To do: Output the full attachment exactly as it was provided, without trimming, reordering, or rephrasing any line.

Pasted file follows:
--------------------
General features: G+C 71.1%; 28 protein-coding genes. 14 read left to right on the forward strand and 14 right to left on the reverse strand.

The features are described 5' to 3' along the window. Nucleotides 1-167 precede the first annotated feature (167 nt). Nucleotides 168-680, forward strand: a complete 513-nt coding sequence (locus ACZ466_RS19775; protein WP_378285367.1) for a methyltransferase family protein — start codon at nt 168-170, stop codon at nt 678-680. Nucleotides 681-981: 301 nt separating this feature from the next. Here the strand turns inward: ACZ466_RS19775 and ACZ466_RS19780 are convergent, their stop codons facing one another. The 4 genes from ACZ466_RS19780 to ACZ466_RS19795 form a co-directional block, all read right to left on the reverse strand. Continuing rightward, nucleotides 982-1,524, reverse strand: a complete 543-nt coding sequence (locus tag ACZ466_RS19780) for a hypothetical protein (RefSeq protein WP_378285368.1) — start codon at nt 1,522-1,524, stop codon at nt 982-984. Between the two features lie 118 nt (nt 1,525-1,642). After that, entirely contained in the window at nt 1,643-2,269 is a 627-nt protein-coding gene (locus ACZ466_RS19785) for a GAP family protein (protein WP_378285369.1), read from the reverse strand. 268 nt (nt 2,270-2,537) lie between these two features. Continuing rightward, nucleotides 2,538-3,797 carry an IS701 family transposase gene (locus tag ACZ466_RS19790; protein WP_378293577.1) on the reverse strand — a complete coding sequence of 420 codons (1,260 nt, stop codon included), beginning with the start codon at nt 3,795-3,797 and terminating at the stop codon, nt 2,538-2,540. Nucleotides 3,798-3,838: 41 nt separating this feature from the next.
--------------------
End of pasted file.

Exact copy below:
General features: G+C 71.1%; 28 protein-coding genes. 14 read left to right on the forward strand and 14 right to left on the reverse strand.

The features are described 5' to 3' along the window. Nucleotides 1-167 precede the first annotated feature (167 nt). Nucleotides 168-680, forward strand: a complete 513-nt coding sequence (locus ACZ466_RS19775; protein WP_378285367.1) for a methyltransferase family protein — start codon at nt 168-170, stop codon at nt 678-680. Nucleotides 681-981: 301 nt separating this feature from the next. Here the strand turns inward: ACZ466_RS19775 and ACZ466_RS19780 are convergent, their stop codons facing one another. The 4 genes from ACZ466_RS19780 to ACZ466_RS19795 form a co-directional block, all read right to left on the reverse strand. Continuing rightward, nucleotides 982-1,524, reverse strand: a complete 543-nt coding sequence (locus tag ACZ466_RS19780) for a hypothetical protein (RefSeq protein WP_378285368.1) — start codon at nt 1,522-1,524, stop codon at nt 982-984. Between the two features lie 118 nt (nt 1,525-1,642). After that, entirely contained in the window at nt 1,643-2,269 is a 627-nt protein-coding gene (locus ACZ466_RS19785) for a GAP family protein (protein WP_378285369.1), read from the reverse strand. 268 nt (nt 2,270-2,537) lie between these two features. Continuing rightward, nucleotides 2,538-3,797 carry an IS701 family transposase gene (locus tag ACZ466_RS19790; protein WP_378293577.1) on the reverse strand — a complete coding sequence of 420 codons (1,260 nt, stop codon included), beginning with the start codon at nt 3,795-3,797 and terminating at the stop codon, nt 2,538-2,540. Nucleotides 3,798-3,838: 41 nt separating this feature from the next.